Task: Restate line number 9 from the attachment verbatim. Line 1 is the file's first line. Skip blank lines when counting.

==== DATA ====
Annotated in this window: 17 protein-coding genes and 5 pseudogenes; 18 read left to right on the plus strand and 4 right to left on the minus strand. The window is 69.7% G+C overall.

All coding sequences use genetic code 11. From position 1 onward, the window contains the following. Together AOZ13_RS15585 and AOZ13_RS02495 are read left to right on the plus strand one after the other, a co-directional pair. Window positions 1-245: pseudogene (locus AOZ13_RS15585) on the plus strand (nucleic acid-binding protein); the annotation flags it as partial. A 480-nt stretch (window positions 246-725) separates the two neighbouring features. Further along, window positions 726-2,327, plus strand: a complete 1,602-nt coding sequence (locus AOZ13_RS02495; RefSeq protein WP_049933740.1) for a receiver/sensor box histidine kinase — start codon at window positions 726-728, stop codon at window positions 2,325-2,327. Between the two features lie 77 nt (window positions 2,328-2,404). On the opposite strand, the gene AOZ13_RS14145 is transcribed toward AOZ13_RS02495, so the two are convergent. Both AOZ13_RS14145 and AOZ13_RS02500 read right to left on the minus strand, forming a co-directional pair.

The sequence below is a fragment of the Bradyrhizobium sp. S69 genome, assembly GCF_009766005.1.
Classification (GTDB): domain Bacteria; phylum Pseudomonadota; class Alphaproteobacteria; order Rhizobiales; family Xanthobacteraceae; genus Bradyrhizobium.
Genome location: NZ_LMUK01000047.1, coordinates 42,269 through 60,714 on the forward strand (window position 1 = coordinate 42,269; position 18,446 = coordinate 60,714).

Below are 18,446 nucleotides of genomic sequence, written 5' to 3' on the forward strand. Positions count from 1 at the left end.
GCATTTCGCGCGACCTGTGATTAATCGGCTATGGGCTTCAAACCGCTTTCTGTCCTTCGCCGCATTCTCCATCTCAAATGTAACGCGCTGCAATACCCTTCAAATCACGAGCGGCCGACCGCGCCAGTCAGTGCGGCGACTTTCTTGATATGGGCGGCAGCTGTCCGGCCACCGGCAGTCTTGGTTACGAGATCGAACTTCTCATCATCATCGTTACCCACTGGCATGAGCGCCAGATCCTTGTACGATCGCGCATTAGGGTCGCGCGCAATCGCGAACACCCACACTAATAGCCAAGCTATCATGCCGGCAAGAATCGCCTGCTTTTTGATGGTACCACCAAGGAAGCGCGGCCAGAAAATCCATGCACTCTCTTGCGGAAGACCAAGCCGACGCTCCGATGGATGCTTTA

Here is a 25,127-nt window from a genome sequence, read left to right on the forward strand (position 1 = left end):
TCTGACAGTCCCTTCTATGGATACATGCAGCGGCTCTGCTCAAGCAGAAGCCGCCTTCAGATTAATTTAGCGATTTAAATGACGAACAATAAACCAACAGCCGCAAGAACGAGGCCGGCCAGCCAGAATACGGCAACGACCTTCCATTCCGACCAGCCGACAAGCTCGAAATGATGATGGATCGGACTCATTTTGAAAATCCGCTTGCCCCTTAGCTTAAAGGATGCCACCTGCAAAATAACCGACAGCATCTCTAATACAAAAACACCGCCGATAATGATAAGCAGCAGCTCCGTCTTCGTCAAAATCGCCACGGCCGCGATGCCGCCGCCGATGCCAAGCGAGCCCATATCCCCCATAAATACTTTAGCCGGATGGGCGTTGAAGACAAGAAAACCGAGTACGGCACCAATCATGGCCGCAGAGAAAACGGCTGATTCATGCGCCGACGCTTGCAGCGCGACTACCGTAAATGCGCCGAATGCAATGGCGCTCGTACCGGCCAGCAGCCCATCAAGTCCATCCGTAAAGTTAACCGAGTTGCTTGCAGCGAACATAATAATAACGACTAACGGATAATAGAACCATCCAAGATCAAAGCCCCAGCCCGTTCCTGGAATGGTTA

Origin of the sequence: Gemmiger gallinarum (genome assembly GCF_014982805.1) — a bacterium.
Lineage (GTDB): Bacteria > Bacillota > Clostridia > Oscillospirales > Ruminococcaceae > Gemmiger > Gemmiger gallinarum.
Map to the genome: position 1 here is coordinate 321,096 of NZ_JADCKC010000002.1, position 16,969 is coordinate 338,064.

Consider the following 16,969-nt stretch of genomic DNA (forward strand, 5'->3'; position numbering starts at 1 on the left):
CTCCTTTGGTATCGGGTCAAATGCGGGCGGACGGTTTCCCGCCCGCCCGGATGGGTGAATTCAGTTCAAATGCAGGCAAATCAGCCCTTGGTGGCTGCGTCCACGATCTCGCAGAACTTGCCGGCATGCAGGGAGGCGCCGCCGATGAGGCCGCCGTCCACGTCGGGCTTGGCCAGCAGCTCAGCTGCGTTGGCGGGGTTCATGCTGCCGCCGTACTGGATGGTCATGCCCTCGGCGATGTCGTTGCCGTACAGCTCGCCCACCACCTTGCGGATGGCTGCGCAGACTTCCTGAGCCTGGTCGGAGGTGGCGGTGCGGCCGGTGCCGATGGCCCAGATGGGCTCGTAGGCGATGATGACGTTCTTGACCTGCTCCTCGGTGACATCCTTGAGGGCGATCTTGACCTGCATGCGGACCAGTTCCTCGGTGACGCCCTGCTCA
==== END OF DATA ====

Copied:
TCTGACAGTCCCTTCTATGGATACATGCAGCGGCTCTGCTCAAGCAGAAGCCGCCTTCAGATTAATTTAGCGATTTAAATGACGAACAATAAACCAACAGCCGCAAGAACGAGGCCGGCCAGCCAGAATACGGCAACGACCTTCCATTCCGACCAGCCGACAAGCTCGAAATGATGATGGATCGGACTCATTTTGAAAATCCGCTTGCCCCTTAGCTTAAAGGATGCCACCTGCAAAATAACCGACAGCATCTCTAATACAAAAACACCGCCGATAATGATAAGCAGCAGCTCCGTCTTCGTCAAAATCGCCACGGCCGCGATGCCGCCGCCGATGCCAAGCGAGCCCATATCCCCCATAAATACTTTAGCCGGATGGGCGTTGAAGACAAGAAAACCGAGTACGGCACCAATCATGGCCGCAGAGAAAACGGCTGATTCATGCGCCGACGCTTGCAGCGCGACTACCGTAAATGCGCCGAATGCAATGGCGCTCGTACCGGCCAGCAGCCCATCAAGTCCATCCGTAAAGTTAACCGAGTTGCTTGCAGCGAACATAATAATAACGACTAACGGATAATAGAACCATCCAAGATCAAAGCCCCAGCCCGTTCCTGGAATGGTTA